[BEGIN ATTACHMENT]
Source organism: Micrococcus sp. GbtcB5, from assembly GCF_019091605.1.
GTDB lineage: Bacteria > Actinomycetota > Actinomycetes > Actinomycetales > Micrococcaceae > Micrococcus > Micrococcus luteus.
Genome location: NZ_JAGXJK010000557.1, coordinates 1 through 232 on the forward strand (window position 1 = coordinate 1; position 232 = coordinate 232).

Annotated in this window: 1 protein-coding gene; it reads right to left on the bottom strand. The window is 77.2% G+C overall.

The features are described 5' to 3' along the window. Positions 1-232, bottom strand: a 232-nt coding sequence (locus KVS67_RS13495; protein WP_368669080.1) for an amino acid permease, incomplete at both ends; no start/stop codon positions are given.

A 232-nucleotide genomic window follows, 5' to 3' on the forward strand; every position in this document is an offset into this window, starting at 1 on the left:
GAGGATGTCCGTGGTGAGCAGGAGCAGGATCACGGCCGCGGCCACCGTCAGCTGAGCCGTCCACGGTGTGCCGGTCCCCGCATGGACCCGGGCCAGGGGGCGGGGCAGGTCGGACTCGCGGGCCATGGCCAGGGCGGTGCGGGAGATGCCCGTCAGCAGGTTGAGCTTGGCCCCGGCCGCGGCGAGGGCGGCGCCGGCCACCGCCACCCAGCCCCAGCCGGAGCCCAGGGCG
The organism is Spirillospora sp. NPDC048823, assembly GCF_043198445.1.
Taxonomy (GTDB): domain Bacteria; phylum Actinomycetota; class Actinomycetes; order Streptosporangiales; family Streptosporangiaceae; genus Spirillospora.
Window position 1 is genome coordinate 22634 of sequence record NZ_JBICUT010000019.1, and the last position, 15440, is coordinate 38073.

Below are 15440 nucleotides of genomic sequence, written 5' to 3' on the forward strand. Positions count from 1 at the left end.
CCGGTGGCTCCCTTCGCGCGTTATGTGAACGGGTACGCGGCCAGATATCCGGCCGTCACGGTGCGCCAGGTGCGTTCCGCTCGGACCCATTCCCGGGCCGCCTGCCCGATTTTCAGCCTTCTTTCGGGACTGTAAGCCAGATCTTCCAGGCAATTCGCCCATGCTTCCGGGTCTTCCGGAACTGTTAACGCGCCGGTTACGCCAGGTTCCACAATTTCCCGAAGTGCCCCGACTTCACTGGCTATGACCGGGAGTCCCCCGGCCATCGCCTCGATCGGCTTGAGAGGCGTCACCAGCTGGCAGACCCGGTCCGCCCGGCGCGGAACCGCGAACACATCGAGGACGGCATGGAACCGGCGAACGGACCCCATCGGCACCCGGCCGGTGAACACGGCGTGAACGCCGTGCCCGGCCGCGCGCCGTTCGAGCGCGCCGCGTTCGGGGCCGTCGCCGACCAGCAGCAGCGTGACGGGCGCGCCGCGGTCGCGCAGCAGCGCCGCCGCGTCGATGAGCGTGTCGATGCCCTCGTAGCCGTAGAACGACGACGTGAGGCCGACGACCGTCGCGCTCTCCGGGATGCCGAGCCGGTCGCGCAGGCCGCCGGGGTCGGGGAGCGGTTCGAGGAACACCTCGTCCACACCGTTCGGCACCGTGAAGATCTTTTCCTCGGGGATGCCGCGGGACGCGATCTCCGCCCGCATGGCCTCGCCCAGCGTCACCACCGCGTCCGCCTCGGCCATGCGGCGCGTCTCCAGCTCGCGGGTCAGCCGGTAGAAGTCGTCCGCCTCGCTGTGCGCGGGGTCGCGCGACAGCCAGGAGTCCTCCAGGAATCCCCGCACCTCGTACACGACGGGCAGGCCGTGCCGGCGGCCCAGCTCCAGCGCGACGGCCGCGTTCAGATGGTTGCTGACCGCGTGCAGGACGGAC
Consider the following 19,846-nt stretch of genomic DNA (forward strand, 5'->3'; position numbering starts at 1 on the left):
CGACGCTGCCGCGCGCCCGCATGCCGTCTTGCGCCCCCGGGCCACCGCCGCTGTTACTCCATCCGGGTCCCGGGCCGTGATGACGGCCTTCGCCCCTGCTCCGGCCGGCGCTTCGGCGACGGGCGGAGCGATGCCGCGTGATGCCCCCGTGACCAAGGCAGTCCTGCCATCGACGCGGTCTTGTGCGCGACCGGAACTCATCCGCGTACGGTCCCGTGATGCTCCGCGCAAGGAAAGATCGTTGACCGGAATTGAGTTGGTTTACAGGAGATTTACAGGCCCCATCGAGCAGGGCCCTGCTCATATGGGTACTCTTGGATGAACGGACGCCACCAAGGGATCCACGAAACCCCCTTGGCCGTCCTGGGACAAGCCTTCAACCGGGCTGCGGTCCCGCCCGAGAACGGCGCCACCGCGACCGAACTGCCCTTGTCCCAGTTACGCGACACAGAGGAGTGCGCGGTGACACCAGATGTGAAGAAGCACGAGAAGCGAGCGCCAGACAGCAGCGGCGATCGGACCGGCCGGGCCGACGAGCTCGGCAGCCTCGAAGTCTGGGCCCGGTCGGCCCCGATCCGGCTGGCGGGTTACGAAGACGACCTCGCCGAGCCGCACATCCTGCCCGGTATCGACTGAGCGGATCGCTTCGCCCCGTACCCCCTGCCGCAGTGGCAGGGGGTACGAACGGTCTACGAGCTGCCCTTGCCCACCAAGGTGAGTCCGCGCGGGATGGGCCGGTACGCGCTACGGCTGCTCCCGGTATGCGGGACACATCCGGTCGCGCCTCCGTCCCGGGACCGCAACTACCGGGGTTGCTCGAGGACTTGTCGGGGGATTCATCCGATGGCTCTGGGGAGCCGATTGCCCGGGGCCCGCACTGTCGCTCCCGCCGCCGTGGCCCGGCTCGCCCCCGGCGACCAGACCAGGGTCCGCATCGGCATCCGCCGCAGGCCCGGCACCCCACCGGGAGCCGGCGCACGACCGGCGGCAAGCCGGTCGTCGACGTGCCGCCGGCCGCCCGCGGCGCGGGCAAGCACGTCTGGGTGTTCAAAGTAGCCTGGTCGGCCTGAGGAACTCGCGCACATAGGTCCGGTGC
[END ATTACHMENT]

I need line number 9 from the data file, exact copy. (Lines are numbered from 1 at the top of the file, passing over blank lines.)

Taxonomy (GTDB): domain Bacteria; phylum Actinomycetota; class Actinomycetes; order Streptosporangiales; family Streptosporangiaceae; genus Spirillospora.